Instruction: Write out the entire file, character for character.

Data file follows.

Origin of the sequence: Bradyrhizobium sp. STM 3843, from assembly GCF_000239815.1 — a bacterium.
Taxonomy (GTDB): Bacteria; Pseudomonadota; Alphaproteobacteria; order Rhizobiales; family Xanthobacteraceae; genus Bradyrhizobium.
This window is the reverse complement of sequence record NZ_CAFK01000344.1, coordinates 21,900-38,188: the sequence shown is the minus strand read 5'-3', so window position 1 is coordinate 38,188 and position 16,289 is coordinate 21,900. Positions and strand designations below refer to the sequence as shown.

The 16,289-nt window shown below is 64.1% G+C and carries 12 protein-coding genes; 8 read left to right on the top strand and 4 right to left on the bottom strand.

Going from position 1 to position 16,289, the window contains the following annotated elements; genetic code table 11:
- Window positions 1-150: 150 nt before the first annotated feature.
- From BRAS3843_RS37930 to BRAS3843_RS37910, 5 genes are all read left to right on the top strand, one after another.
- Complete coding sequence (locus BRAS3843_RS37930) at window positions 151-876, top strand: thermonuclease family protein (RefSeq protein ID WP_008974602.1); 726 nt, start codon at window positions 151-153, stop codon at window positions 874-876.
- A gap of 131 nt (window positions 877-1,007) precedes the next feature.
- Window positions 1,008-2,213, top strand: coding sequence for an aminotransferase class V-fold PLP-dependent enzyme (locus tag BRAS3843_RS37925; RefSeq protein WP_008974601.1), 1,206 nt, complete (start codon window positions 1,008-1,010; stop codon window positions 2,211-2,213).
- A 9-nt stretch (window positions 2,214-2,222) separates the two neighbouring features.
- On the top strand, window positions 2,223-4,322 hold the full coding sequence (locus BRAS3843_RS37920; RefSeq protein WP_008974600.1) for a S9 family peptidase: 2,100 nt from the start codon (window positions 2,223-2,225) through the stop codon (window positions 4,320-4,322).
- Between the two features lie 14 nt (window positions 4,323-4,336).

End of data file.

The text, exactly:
Origin of the sequence: Bradyrhizobium sp. STM 3843, from assembly GCF_000239815.1 — a bacterium.
Taxonomy (GTDB): Bacteria; Pseudomonadota; Alphaproteobacteria; order Rhizobiales; family Xanthobacteraceae; genus Bradyrhizobium.
This window is the reverse complement of sequence record NZ_CAFK01000344.1, coordinates 21,900-38,188: the sequence shown is the minus strand read 5'-3', so window position 1 is coordinate 38,188 and position 16,289 is coordinate 21,900. Positions and strand designations below refer to the sequence as shown.

The 16,289-nt window shown below is 64.1% G+C and carries 12 protein-coding genes; 8 read left to right on the top strand and 4 right to left on the bottom strand.

Going from position 1 to position 16,289, the window contains the following annotated elements; genetic code table 11:
- Window positions 1-150: 150 nt before the first annotated feature.
- From BRAS3843_RS37930 to BRAS3843_RS37910, 5 genes are all read left to right on the top strand, one after another.
- Complete coding sequence (locus BRAS3843_RS37930) at window positions 151-876, top strand: thermonuclease family protein (RefSeq protein ID WP_008974602.1); 726 nt, start codon at window positions 151-153, stop codon at window positions 874-876.
- A gap of 131 nt (window positions 877-1,007) precedes the next feature.
- Window positions 1,008-2,213, top strand: coding sequence for an aminotransferase class V-fold PLP-dependent enzyme (locus tag BRAS3843_RS37925; RefSeq protein WP_008974601.1), 1,206 nt, complete (start codon window positions 1,008-1,010; stop codon window positions 2,211-2,213).
- A 9-nt stretch (window positions 2,214-2,222) separates the two neighbouring features.
- On the top strand, window positions 2,223-4,322 hold the full coding sequence (locus BRAS3843_RS37920; RefSeq protein WP_008974600.1) for a S9 family peptidase: 2,100 nt from the start codon (window positions 2,223-2,225) through the stop codon (window positions 4,320-4,322).
- Between the two features lie 14 nt (window positions 4,323-4,336).